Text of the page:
Fresh from the success in both Guineas the traditional Aidan O’Brien domination of Chester and Leopardstown continued last week with the odd bit of Lingfield thrown in for good measure.
As it stands, Coolmore are responsible for five of the front six in the Derby market, a stranglehold which could be tightened further if Japan lowers the colours of the sole interloper Too Darn Hot in the Dante on Thursday, and two of the front three in the market for the Oaks.
Repeating the same old story is never popular with broadcasters and journalists trying to promote the build-up to big races, especially the Classics which will now be forced to compete for time and space with an all British Champions League final on Derby Day.
As a result, it has not taken long for the usual rumblings as to whether such a monopoly is “good for the game” to be trotted out.
Dominance is usually under pinned by excellence and there is no doubt that Aidan O’Brien sets the standard, backed up by a depth of squad from a youth system that would be the envy of even Manchester City and Liverpool and they all get on the pitch (Sarri take note!).
The Coolmore stallions have constantly provided the ammunition to succeed but is it fair to believe this dominance may be counterproductive in terms of promotion of the sport’s major races?
In April and May of this year, in three-year-old only Listed and Group Races run in the UK and Ireland , Aidan O’Brien has had 11 winners (and another seven placings) from a total of 50 runners for an Actual/Expected Win ratio of 1.47 (Par 1.00).
Whilst he saddled more winners in 2017 (13) this was at a far lower A/E of just 1.03, suggesting in terms of domination his class of that year were regularly even shorter in price that this year’s crop.
It is slightly surprising that of this year’s 50 runners only two have started odds-on (Broome on Sunday and Pink Dogwood at Navan who both won) and only five have gone off shorter than 2-1.
Compare that to 2017 when five of the 63 started odds-on and 14 were shorter than 2-1 and it can be seen that this year’s victories have been far less predicted by the market. Indeed, this years A/E represents the highest return in the past decade.
It is also not the case that this happens every year. As recently as this time last year there were rumblings about the wellbeing of the yard as the similar stats read just 8/72 for an A/E of just 0.65, the lowest since 2010.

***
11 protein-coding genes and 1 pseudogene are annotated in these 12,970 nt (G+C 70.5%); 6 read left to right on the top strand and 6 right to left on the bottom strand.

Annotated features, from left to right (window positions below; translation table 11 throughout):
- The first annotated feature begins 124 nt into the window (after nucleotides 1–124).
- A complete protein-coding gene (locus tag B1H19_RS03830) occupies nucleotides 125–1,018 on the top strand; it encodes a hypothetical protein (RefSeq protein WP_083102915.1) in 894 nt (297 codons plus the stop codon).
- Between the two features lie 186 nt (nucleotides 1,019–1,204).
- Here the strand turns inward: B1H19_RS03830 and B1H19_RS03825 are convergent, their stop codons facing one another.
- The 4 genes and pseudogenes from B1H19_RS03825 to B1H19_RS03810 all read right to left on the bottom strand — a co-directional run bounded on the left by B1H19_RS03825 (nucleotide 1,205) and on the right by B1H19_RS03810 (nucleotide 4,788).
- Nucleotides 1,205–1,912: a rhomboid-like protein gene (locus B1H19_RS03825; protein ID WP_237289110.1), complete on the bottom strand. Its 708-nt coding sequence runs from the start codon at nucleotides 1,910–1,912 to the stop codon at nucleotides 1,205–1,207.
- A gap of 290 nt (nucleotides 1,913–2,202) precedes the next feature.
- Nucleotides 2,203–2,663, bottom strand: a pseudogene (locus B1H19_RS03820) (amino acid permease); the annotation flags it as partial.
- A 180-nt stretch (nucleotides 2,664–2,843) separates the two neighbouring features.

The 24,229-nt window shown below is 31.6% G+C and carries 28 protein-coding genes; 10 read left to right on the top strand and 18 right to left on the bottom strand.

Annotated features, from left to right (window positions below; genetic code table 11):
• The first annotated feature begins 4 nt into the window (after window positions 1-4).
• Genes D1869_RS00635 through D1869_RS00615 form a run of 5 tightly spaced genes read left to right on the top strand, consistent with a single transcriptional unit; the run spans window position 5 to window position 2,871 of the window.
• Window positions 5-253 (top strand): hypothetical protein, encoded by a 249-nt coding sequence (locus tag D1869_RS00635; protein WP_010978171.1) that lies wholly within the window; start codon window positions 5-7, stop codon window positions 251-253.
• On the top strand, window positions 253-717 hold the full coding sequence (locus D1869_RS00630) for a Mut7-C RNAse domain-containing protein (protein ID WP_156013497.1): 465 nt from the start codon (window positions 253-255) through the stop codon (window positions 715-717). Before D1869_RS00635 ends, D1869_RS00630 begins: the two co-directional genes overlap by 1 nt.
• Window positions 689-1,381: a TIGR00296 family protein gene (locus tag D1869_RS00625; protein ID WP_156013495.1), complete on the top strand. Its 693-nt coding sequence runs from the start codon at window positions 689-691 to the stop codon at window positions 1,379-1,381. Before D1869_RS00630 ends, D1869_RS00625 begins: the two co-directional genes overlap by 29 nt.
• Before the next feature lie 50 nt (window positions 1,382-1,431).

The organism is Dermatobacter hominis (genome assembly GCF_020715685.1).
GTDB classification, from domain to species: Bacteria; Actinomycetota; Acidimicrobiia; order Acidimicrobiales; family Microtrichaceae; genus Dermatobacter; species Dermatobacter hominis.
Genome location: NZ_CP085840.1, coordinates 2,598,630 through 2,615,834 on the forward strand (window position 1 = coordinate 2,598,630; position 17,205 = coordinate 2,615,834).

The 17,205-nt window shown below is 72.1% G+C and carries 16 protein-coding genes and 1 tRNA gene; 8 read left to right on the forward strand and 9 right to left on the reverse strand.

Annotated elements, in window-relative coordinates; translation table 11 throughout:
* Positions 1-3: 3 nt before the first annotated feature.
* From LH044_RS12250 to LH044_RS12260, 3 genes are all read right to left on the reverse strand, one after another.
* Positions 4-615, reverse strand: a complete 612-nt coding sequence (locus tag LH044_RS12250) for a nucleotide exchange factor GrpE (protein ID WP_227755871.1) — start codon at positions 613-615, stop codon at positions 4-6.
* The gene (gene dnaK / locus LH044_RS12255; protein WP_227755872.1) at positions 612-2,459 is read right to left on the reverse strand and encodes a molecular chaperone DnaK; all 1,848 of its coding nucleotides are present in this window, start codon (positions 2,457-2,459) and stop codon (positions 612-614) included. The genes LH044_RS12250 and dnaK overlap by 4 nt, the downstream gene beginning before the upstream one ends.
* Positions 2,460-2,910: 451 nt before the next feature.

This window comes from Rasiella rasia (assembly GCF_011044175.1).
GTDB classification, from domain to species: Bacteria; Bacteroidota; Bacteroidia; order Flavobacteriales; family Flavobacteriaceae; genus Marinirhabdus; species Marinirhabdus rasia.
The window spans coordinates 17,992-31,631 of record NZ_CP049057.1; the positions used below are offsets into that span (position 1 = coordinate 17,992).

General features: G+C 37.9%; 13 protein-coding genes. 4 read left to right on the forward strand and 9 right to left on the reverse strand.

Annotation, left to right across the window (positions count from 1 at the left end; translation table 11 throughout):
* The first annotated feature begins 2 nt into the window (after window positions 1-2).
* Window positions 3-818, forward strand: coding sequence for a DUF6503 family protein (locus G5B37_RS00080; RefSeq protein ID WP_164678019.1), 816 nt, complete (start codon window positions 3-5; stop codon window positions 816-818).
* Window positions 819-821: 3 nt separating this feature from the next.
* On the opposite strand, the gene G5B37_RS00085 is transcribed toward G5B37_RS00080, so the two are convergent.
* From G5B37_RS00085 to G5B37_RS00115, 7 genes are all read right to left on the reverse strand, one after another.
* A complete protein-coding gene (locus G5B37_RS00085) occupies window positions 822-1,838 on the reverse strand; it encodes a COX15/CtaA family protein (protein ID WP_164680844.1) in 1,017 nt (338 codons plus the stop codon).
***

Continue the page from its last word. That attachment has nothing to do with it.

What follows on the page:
This season it has been the colts where the dominance has been greatest 8/24 (A/E 1.65) against 3/24 for the fillies (A/E 1.14) and this reflects a similar trend over the past ten years when only three have produced A/Es above par for the fillies and 2010 drew a complete blank (0/17).
For the colts it is still only five years where the A/Es are above par so to suggest the domination occurs every year would seem wide of the mark.
The weather almost certainly has played a key part this year. The Beast from The East played havoc with many trainer’s preparations last season, while this year many trainers were able to have an uninterrupted run and Ballydoyle was no exception being able to utilise a fuller range of facilities as a result.
Rather than adopt a negative stance towards Aidan O’Brien’s monopoly of the first two Classics and the trials, the more positive angle for the sport should positively promote the excellence of its own Pep Guardiola and Jurgen Klopp and Aidan’s own superb squad and their attempts to land a clean sweep of this season’s Classics.
All my calculations were performed using Proform software.
Here a few selections for racing on Tuesday:
Historically his best performances have been at a mile so the return to this trip should suit.
There can be little doubt he is well treated off 69, having placed three times off higher marks since his last success at Windsor off 68. The booking of Oisin Murphy catches the eye as he is 19-121 for the yard for an Actual/Expected win ratio of 1.19.
Impressed me when I called his belated debut at Lingfield on the all-weather when only losing out narrowly to Sash.
The Hannon yard were a bit quiet when he failed to reproduce that performance at Newmarket’s Craven meeting and with a longer break and that extra experience under his belt he is well worth supporting to confirm that debut promise. 3.30 Chepstow: Field Of Vision
Ran really well at the track on several occasions last season and returns here after a sequence of runs elsewhere which has seen his mark drop 5lb.
His form figures at the track read 222212 and his stable approach the race in a rich vein of form with three winners from their past seven runners including 66-1 scorer Air of York at Salisbury.
Another from the Rod Millman yard who is looking to win second time up for the second year in a row.
He shaped well at Salisbury on his return and would have finished closer but for meeting some trouble in the closing stages. Checking his momentum is costly as he does nothing quickly and can take a while regather momentum so hopefully this longer trip and a clear passage will see him in the winner’s enclosure.